Breakout Breakdown: Design Tools

Note: This is part of a 3-Post series on the tools I used to create one of my best presentations ever. Check out the Video Magic and the Closed Captioning posts as well.

The American Society of Association Executives is the association of associations… in other words, the people who attend this event are the people who hire people like me! So every year when I attend, I try to up my game in terms of content, graphics, activities and more. This year I created a program called “From Hurricanes to Heart Attacks: Apps for Emergencies,” and, well, I think I outdid myself, if I may brag a little.

I promised attendees a “Breakout Breakdown”… an analysis of all the tools I used. Here are the tools I used to design and edit the presentation.

PowerPoint Templates from Envato

People always ask me what software I use for my presentations because it looks too fancy to be just plain ole’ PowerPoint. But it is! It’s plain ole’ PowerPoint with HOURS of custom animations, graphics, tedious work and cupcake eating. I put an insane amount of work into my slides because I want them to be a part of the show, not just a bulleted list of my points.

Envato’s GraphicRiver is a site I use to get ideas for PowerPoint customization. The site has thousands of templates you can purchase (between $15 and $25). Some of them come with elaborate animation, and others are innovative for their look. I buy a whole bunch of them, then I usually start with a few ideas and start customizing from there.

Pros: Gives you templates that you can customize or just plug in your own info and take off without changing much of anything. I also think they’re reasonably priced. You can see ratings of the artists as well as individual files, and they’ll usually share the names of free fonts you need to replicate the look exactly.

Cons: Some may think they’re expensive, especially if you buy several like I do. Also, you’ll find a lot of variation in the structure and quality. Some of them have master slides that lock in a lot of the fanciness. Others are just slides they worked on with a plain master, so if you make a change to one, you have to change all. You’ll also find that some are pretty old, which means they don’t take advantage of PowerPoints’ newer (cooler) features. Another challenge is that the samples may contain photos and elements that are not in the template you get, so you might have fallen in love with the picture of a woman alone in a field, but then you have to go find that picture yourself.

Note: Envato is WAY more than just PowerPoint templates. I used it for this WordPress site, and it has audio, video, images and more in different areas.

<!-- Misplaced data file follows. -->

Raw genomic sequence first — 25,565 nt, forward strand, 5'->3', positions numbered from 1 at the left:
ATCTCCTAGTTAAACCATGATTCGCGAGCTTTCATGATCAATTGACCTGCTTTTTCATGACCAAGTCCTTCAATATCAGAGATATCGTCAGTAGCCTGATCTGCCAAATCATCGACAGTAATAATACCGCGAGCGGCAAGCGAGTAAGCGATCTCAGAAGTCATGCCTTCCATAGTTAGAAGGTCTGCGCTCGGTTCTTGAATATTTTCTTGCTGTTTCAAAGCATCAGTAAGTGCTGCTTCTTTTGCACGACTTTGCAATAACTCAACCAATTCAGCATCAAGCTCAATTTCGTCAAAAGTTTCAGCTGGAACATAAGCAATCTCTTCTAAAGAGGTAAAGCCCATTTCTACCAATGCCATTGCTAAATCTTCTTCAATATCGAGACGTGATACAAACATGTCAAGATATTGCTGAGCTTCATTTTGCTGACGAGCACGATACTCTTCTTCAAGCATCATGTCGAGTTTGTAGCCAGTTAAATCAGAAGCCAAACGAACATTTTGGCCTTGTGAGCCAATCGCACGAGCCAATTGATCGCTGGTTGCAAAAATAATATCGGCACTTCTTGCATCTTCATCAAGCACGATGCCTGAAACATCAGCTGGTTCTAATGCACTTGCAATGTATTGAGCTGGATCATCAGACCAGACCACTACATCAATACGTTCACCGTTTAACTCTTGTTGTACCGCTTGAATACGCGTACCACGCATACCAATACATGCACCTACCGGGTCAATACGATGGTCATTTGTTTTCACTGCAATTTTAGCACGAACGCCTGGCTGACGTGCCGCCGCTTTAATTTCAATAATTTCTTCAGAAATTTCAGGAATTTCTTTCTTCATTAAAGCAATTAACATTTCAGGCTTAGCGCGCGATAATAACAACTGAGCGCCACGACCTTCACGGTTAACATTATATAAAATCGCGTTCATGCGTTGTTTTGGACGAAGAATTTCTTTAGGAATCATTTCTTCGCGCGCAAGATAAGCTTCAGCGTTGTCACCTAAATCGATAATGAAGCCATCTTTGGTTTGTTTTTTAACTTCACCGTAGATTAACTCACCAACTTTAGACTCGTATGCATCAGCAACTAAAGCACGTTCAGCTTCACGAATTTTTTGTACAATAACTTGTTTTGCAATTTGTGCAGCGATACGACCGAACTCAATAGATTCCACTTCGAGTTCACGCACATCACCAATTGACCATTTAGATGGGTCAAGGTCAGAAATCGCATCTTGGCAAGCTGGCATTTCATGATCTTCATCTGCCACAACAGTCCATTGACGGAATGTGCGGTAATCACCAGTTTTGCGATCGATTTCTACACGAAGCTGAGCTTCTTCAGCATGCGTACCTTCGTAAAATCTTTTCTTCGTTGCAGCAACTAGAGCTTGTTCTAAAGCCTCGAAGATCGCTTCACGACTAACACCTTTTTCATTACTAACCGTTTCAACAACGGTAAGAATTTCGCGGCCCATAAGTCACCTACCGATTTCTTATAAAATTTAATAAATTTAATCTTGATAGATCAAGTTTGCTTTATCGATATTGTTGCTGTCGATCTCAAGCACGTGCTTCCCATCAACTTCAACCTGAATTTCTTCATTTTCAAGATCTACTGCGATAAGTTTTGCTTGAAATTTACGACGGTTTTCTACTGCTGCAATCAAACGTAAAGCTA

iMovie for Video Editing

I am NOT a good video editor, but I really, really want to be. So to fake it I use features with Apple’s iMovie (sorry, Android friends!) to make special video clips. iMovie has a very cool template collection that lets you make videos that look like movie trailers. This is the one I made for this session:

And these fun ones:


I also used iMovie for editing fun little things into the interviews, like these.

Pros: Even non-graphic people like me can edit a video and add professional touches with iMovie. And it’s free with Apple devices.

Cons: Android people hate it when I share Apple-only tools. Anyone have a similar tool for them? Also, it can be a little tricky… and addicting.

Envato Elements for Videos and Images

Well, guys, I’m sad again to say that I didn’t always stay away from copyrighted material. In the session, I actually cut out all the cute things like the Minions and the Golden Girls. But I’ll still probably use those versions elsewhere. To avoid my illegal activity, it’s best to find royalty-free images and video clips. For most of my multimedia, I bought a subscription to Envato Elements. For a pretty reasonable fee every month, I can access all kinds of clips, PowerPoint templates, images and more. It’s the first place I check for new material.

I used footage from Envato Elements to spice up this video:

I also buy credits on 123RF. The problem with some free image sites is that you don’t actually know where they’re coming from. Are you SURE they’re free to use? Triple check. This list provides some good sources. I also found a ton of fun film clips in the public domain from the Prelinger Archives. I used that material to make this one, which I love!

Pros: To avoid copyright infringement, search a little beyond the Google Image Search to get things you have the right to use.

Cons: Some options cost money, and they’re not quite as cute.

Ezgif for GIF and Short Video Editing

I don’t really know how I ran across Ezgif, but I bet I use it once a week now. The site lets you convert a GIF to a video, vice versa, and a lot of stuff in between. I just used it today to change my video clips into a GIF that would play on the top of this post. And I used it to convert GIFs to video clips that would work in iMovie. You just upload what you need, press a button and download. You can also change the speed, size and all kinds of stuff. So handy!

Pros: So handy! So fast! Where was this all my video editing life?

Cons: It ain’t the prettiest site, and I’m kinda concerned about the privacy. But so handy!

 

 

 

 

Breakout Breakdown: Closed Captioning
Breakout Breakdown: Video Magic